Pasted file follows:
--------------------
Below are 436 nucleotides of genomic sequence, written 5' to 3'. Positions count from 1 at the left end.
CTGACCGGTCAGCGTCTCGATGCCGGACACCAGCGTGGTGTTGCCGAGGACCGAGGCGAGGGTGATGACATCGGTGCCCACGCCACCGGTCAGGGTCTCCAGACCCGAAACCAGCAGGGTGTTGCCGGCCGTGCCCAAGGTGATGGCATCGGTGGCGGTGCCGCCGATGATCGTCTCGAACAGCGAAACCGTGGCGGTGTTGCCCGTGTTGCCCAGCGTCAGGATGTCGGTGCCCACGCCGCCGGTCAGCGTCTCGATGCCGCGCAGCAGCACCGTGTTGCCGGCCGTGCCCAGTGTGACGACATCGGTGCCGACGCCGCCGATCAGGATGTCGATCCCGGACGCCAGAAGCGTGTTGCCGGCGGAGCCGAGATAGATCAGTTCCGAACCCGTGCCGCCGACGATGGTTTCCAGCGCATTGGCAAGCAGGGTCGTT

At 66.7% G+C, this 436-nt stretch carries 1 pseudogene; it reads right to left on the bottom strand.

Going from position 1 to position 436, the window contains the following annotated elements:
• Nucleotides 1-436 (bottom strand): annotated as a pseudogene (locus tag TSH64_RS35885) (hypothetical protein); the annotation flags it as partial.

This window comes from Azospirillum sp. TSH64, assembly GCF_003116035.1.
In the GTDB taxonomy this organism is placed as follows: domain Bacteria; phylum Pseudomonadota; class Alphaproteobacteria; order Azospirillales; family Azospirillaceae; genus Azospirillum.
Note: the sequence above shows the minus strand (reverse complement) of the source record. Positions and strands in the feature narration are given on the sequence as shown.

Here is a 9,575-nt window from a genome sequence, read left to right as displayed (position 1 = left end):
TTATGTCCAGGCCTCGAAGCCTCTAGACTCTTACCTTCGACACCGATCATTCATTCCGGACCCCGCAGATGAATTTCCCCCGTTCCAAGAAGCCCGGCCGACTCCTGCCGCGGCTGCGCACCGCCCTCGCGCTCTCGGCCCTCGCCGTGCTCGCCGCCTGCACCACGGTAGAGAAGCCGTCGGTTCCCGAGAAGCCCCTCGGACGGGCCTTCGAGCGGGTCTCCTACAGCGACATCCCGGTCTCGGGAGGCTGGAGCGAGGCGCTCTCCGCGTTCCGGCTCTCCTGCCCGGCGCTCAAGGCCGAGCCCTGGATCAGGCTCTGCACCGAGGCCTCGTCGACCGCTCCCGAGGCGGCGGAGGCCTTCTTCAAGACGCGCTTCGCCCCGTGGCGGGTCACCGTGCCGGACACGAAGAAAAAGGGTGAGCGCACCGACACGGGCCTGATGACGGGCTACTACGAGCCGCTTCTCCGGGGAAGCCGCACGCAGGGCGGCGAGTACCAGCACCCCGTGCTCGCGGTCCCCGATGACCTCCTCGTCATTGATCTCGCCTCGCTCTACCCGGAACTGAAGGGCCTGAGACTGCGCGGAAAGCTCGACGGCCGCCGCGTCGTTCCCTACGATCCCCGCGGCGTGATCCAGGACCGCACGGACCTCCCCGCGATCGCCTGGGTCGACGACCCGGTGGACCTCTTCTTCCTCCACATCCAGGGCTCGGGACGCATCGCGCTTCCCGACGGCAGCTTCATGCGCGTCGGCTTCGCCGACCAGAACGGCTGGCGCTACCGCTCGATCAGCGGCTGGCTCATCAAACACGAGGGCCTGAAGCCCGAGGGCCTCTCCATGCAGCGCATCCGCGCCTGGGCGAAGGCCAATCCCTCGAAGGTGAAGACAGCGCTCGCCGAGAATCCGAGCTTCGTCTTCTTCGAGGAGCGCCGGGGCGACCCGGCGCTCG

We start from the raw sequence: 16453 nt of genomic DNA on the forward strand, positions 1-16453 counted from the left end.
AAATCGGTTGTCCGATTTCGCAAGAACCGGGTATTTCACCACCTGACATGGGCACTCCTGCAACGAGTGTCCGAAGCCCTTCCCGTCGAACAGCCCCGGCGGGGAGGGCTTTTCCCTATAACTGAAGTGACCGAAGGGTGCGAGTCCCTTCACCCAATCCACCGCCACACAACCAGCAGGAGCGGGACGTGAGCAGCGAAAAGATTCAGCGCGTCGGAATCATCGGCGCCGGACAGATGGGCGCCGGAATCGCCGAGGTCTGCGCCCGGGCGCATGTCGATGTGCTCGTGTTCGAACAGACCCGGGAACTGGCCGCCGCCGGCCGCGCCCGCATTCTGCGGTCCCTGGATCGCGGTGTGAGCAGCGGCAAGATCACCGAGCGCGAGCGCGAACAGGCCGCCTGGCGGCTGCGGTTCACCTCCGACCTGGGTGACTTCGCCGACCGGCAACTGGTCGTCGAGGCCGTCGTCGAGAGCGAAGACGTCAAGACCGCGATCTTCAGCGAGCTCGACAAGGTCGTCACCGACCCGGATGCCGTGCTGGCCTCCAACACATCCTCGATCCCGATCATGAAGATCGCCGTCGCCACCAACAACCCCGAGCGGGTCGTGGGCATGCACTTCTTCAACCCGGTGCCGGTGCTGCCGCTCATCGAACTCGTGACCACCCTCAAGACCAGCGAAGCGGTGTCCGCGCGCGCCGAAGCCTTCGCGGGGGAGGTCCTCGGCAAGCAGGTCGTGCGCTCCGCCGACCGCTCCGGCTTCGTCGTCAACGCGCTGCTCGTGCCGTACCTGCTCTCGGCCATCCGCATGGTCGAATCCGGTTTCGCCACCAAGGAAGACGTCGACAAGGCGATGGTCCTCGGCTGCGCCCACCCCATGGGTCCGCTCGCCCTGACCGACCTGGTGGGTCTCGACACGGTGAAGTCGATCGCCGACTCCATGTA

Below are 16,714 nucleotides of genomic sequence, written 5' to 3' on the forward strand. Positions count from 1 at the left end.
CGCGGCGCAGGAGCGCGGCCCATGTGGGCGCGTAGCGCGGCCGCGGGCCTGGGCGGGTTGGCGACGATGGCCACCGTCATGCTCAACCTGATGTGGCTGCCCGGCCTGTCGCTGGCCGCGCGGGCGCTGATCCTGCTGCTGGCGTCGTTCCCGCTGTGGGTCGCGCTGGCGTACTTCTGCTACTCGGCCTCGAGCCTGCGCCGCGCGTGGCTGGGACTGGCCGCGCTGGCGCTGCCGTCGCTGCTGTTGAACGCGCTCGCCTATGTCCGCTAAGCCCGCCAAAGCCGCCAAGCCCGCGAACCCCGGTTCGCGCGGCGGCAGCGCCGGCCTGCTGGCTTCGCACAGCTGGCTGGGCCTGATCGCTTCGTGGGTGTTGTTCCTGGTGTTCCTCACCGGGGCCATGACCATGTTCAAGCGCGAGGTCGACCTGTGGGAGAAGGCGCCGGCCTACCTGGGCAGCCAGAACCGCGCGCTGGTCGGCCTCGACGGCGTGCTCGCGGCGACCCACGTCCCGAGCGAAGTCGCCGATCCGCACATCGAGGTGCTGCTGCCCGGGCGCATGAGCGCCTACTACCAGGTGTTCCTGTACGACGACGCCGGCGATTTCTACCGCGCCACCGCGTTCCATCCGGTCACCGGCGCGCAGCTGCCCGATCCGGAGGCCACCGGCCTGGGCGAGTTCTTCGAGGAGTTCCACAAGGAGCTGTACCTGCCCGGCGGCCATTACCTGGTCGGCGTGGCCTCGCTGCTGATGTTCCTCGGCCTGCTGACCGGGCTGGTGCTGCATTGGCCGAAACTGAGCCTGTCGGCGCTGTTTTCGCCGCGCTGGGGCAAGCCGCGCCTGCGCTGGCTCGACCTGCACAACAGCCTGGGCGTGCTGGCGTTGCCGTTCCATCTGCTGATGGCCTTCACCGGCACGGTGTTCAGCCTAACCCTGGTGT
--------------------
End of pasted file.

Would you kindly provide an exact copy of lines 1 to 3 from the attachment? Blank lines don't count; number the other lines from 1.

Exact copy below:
Below are 436 nucleotides of genomic sequence, written 5' to 3'. Positions count from 1 at the left end.
CTGACCGGTCAGCGTCTCGATGCCGGACACCAGCGTGGTGTTGCCGAGGACCGAGGCGAGGGTGATGACATCGGTGCCCACGCCACCGGTCAGGGTCTCCAGACCCGAAACCAGCAGGGTGTTGCCGGCCGTGCCCAAGGTGATGGCATCGGTGGCGGTGCCGCCGATGATCGTCTCGAACAGCGAAACCGTGGCGGTGTTGCCCGTGTTGCCCAGCGTCAGGATGTCGGTGCCCACGCCGCCGGTCAGCGTCTCGATGCCGCGCAGCAGCACCGTGTTGCCGGCCGTGCCCAGTGTGACGACATCGGTGCCGACGCCGCCGATCAGGATGTCGATCCCGGACGCCAGAAGCGTGTTGCCGGCGGAGCCGAGATAGATCAGTTCCGAACCCGTGCCGCCGACGATGGTTTCCAGCGCATTGGCAAGCAGGGTCGTT

At 66.7% G+C, this 436-nt stretch carries 1 pseudogene; it reads right to left on the bottom strand.